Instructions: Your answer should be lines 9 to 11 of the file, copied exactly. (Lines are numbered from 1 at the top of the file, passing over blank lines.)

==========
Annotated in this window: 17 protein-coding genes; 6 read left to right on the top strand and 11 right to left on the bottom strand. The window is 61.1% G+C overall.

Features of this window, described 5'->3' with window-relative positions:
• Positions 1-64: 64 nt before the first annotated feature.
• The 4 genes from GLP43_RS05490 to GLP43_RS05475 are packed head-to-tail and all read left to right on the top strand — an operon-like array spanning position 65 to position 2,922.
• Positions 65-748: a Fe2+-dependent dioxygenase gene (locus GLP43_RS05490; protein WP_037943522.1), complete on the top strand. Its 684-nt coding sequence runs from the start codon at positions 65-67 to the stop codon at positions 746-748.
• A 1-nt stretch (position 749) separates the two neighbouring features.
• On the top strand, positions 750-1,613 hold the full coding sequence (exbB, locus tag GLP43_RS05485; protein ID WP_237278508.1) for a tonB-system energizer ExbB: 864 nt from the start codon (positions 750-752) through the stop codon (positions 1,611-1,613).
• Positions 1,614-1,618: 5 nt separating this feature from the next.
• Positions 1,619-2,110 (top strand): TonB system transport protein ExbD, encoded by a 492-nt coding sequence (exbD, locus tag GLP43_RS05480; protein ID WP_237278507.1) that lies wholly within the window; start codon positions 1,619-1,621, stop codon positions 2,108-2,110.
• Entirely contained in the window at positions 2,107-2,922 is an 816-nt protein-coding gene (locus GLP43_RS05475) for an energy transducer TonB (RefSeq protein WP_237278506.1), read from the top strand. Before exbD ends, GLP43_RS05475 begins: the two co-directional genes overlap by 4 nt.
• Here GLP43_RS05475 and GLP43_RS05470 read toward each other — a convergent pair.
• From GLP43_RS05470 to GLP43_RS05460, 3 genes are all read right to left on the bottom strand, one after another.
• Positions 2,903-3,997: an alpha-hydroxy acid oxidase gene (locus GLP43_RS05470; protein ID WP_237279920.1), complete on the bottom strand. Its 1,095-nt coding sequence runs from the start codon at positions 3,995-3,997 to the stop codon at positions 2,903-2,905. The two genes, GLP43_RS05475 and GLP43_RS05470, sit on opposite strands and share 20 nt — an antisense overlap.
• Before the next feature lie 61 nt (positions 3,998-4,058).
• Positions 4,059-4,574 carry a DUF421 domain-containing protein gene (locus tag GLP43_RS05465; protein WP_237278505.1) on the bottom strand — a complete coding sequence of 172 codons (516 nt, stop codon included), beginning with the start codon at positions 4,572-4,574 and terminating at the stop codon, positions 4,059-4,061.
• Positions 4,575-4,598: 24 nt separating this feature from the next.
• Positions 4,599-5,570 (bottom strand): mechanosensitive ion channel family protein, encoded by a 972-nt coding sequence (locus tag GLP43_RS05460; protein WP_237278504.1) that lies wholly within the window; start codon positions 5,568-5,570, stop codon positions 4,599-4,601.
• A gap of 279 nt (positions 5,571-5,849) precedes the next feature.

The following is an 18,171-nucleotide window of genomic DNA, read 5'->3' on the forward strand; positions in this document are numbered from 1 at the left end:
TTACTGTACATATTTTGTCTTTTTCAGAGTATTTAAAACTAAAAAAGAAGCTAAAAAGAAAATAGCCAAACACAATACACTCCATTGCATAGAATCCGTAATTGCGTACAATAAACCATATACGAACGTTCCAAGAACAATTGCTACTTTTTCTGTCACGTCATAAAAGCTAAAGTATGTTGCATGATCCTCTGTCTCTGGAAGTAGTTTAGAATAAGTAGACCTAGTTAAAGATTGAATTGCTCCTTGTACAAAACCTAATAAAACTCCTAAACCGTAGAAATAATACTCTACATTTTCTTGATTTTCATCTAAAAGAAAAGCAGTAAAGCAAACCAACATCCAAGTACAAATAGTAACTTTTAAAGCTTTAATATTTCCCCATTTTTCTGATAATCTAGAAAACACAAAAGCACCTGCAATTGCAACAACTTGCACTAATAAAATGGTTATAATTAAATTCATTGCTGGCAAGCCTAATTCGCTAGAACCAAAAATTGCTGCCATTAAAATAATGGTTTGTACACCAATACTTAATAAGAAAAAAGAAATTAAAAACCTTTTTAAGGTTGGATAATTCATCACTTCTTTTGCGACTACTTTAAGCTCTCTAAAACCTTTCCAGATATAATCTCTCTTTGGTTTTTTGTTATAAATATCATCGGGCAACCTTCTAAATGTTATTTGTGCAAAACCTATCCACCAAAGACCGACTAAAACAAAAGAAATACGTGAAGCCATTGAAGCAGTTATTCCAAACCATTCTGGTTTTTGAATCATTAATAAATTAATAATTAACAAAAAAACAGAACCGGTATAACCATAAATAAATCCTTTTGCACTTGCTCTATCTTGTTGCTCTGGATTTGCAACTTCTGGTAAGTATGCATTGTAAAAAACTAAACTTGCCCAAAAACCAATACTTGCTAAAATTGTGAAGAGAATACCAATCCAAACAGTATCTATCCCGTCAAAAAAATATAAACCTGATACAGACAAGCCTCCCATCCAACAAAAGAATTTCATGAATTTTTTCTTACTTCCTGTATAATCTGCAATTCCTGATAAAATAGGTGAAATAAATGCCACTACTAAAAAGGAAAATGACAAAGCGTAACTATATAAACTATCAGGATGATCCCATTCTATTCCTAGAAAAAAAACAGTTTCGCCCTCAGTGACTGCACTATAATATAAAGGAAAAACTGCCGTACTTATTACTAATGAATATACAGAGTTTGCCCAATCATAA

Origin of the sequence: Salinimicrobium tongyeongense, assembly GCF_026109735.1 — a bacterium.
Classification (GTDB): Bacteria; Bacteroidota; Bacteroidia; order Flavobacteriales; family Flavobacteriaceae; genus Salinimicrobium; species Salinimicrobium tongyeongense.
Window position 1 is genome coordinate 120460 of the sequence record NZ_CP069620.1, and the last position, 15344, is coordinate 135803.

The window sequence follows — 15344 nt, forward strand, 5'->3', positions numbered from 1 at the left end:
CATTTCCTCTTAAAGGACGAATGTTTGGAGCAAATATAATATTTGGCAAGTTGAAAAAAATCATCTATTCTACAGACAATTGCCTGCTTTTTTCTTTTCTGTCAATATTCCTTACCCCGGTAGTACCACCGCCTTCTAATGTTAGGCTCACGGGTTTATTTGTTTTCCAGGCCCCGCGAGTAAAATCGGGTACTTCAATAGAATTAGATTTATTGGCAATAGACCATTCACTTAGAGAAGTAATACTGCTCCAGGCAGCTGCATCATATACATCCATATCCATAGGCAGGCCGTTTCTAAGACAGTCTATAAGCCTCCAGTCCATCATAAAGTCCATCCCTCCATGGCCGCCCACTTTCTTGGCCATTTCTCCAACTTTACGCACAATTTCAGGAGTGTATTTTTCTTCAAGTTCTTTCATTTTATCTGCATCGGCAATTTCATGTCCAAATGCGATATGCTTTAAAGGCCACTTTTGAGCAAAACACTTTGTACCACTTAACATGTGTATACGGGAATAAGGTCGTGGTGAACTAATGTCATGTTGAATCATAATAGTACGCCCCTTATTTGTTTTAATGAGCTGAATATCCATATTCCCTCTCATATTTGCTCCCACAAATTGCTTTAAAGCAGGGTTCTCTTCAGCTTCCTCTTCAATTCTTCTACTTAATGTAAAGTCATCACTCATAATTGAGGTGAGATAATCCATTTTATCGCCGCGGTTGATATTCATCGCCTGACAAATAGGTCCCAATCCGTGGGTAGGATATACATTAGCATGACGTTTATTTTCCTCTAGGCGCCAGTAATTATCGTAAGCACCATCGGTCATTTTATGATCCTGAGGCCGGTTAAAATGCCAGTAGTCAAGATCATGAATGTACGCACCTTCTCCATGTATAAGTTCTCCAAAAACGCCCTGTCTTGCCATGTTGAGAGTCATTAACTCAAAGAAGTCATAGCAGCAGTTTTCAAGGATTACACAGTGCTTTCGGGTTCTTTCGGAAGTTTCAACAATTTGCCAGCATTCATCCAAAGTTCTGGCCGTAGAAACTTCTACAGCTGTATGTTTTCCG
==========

• Positions 1,619-2,110 (top strand): TonB system transport protein ExbD, encoded by a 492-nt coding sequence (exbD, locus tag GLP43_RS05480; protein ID WP_237278507.1) that lies wholly within the window; start codon positions 1,619-1,621, stop codon positions 2,108-2,110.
• Entirely contained in the window at positions 2,107-2,922 is an 816-nt protein-coding gene (locus GLP43_RS05475) for an energy transducer TonB (RefSeq protein WP_237278506.1), read from the top strand. Before exbD ends, GLP43_RS05475 begins: the two co-directional genes overlap by 4 nt.
• Here GLP43_RS05475 and GLP43_RS05470 read toward each other — a convergent pair.